Most of our clothes are made overseas for financial reasons. That is, manufacturing in the United States is more expensive than outsourcing manufacturing to developing countries.
But that’s a vast oversimplification of the complexities that make it (practically) impossible to manufacture clothes in the US without a fundamental shift in the clothing industry. And, for that matter, a fundamental shift in our expectations and consumers.
Why are some countries cheaper to make clothes in than others?
One reason why clothing is manufactured in developing countries is that labor costs are lower than manufacturing domestically.
For example, let’s say you’re a garment manufacturer that makes $20 t-shirts and sells them for $100 apiece; at most outlets, this would be considered a good markup. If it costs you $15 to make each shirt, you can pocket about 25% of the retail price.
But what if your production cost went down 60%? Suddenly instead of making a 25% profit on each shirt sold, you’d be making 87%. This means the company could afford to produce more shirts with less capital – or put another way: they’ll have fewer outlay expenses and therefore more money left over after manufacturing expenses.
What is the world’s top garment manufacturing country?
China is the world’s top garment manufacturing country. It is estimated that around 60% of all clothing manufactured in the world is made in China, followed by India and Turkey.
India is the second-largest apparel exporter in the world, trailing only China. It’s not surprising why: manufacturing costs are low and labor laws are lenient – minimum wage for garment workers in India was $68 a month until December 2018 when it doubled to $128.
Most clothing produced is exported overseas where there’s more demand and higher prices because they’re manufactured with lower labor costs than competitive countries like Mexico (which has similar wages but still much higher production prices).
In general, textile companies use these labor markets abroad as their main source of income since wages aren’t too high locally.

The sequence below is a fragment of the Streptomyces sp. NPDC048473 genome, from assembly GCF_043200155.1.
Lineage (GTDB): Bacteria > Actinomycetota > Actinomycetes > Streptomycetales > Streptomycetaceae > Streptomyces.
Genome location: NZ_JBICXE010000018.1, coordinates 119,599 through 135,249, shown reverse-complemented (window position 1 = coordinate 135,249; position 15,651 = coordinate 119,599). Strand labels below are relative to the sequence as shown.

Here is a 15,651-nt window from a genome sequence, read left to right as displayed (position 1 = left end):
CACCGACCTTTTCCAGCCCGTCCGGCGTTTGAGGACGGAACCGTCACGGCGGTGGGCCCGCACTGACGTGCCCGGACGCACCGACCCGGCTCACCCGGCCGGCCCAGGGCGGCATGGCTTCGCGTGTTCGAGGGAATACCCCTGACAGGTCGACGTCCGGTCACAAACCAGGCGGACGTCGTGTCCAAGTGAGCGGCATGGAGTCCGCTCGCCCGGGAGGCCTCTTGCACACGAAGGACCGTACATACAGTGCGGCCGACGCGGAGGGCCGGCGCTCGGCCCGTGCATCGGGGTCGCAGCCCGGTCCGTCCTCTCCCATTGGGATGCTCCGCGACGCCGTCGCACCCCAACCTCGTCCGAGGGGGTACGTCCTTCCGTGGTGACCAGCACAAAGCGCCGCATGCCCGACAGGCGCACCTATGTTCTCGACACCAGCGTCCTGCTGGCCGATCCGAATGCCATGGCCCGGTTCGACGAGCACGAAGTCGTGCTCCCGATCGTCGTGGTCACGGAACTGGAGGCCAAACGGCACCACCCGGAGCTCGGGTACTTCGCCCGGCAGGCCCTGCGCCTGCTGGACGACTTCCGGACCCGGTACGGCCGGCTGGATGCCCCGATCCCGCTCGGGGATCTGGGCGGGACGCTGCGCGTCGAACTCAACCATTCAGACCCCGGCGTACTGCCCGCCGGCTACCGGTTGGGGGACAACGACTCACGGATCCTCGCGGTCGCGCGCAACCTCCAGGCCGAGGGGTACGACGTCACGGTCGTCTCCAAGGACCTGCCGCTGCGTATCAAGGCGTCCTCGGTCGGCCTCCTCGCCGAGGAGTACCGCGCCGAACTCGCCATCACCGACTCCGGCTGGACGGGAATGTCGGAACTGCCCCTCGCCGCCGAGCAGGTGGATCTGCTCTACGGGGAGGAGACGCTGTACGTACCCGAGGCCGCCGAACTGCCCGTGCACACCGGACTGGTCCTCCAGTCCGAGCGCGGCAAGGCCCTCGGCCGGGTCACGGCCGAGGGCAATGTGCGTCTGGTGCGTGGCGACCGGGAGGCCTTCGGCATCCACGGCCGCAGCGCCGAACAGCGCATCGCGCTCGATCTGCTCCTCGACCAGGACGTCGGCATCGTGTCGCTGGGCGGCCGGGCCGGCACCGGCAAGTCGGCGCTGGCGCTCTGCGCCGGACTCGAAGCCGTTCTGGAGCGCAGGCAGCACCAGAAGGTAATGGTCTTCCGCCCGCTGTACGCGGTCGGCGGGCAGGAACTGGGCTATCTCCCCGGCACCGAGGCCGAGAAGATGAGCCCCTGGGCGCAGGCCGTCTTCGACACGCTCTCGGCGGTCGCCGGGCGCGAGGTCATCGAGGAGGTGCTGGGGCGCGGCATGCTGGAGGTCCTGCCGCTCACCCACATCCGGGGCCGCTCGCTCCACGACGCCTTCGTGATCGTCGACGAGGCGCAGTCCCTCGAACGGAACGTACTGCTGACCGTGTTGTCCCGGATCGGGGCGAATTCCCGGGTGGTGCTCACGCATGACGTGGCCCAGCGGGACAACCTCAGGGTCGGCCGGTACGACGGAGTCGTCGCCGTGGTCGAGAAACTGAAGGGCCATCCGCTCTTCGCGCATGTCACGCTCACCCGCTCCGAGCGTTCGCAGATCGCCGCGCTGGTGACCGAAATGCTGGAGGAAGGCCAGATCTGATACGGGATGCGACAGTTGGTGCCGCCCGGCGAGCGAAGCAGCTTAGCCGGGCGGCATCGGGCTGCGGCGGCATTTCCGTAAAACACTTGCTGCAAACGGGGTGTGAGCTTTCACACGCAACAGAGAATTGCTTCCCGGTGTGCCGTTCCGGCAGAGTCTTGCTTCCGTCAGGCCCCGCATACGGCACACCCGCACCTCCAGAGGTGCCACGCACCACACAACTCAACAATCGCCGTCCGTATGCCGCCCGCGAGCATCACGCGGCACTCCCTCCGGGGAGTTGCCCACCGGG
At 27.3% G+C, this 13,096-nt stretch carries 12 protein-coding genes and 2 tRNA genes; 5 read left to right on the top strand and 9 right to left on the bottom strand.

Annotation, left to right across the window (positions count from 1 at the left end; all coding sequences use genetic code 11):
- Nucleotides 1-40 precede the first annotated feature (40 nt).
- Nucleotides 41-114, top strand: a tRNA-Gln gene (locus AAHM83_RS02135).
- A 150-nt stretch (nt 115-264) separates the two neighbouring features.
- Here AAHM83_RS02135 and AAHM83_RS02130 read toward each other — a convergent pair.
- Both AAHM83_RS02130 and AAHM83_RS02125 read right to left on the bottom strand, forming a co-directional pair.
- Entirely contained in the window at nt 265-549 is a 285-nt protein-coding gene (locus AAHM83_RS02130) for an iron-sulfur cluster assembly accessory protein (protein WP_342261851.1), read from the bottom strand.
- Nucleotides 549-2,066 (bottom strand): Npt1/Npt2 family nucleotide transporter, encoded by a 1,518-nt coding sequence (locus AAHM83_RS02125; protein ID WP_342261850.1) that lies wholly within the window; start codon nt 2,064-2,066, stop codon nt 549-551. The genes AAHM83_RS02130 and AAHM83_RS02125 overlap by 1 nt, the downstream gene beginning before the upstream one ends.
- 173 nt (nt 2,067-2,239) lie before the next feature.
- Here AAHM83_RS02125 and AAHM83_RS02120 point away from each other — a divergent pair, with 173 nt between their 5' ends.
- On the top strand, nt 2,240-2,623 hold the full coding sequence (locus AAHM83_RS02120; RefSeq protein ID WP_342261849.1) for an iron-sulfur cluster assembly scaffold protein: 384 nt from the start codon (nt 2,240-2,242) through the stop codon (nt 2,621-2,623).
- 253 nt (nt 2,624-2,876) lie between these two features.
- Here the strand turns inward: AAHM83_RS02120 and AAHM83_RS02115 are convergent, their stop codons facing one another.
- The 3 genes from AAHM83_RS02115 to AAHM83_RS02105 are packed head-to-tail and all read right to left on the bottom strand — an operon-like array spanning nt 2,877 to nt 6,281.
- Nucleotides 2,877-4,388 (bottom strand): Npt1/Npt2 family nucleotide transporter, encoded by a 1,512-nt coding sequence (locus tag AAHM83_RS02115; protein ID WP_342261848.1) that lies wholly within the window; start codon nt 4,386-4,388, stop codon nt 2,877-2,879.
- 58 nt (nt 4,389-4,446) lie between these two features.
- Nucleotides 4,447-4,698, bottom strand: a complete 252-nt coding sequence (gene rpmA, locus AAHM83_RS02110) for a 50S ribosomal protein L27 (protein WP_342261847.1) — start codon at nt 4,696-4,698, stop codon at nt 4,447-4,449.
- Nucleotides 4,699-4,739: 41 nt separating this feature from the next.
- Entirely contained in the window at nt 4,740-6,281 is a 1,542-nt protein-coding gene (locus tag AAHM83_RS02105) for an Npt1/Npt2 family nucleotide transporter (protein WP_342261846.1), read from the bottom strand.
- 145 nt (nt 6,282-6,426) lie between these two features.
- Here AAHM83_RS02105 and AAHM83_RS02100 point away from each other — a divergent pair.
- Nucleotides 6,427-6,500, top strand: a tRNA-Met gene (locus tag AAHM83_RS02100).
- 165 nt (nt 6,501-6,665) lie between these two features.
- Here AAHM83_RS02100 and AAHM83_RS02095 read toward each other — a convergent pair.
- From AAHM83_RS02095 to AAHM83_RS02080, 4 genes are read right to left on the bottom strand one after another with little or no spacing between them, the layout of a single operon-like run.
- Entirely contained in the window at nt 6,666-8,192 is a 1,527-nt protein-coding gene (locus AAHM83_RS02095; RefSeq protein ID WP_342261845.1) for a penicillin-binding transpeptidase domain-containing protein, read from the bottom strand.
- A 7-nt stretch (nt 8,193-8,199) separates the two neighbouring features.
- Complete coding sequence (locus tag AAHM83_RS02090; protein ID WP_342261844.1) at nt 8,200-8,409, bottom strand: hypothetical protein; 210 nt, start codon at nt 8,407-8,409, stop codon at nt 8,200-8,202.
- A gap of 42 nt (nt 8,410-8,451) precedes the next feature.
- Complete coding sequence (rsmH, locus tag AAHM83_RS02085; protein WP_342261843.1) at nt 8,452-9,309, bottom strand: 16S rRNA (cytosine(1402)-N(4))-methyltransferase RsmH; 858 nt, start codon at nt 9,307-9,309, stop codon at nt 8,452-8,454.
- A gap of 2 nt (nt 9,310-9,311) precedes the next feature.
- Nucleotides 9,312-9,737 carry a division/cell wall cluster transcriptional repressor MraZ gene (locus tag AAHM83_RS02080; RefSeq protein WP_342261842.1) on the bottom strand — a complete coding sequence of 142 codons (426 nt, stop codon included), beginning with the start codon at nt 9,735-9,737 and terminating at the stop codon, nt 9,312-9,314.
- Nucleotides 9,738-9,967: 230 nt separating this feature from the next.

However, the European Union as a whole has substantially higher total textile exports than India. Indeed, not all clothes are manufactured in poorer countries.
And there is a small but undeniable trend of reducing overseas manufacturing and striving toward a more sustainable future for the fashion industry.
Why are most clothes made in China?
There are a few reasons why most clothes are made in China.
First, the country has a large pool of cheap labor. The average manufacturing worker in China earned around $1000 per month in 2020, while their counterparts in more developed countries earn upwards of $2000 per month.
Second, China is an expert at apparel manufacturing and has been for many years. The country is home to some of the world’s largest and most efficient garment factories, which have honed their skills over time and can churn out clothing quickly and cheaply.
Third, transportation and logistics networks in China are well-developed, making it easy to move goods around the country – and indeed, around the world – quickly and cheaply. This infrastructure allows companies to keep costs low and maintain manufacturing quality standards.
Is it Impossible To Manufacture Clothes in the US?
Certainly not. In fact, the United States accounts for about 11% of the world’s textile exports.
If a company is determined to manufacture ethically and locally in the US, it can find a way. The deciding factor is whether or not that company will value lower wages in developing countries or promote long-term sustainability over short-term profit.
It’s disheartening to think that over 750,000 apparel manufacturing jobs were offshored between 1990 and 2011 in the US. It’s not an easy task to bring that labor back, but it isn’t impossible.
Do You Care Where Your Clothes Are Made?
It’s more expensive to manufacture clothes in the United States than in many other countries around the world. And as long as capital can more easily than labor, that will remain the case.
However, the benefits of domestic manufacture far surpass the short-term profit that outsourcing can provide.
By manufacturing locally, we create jobs and support our economy. We also reduce our dependence on foreign oil and help preserve our environment by reducing carbon emissions from transportation.
Most importantly, we can ensure that the people who make our clothes are treated fairly and receive a living wage. What do you think? Are you convinced that it is worth paying more for American-made clothing?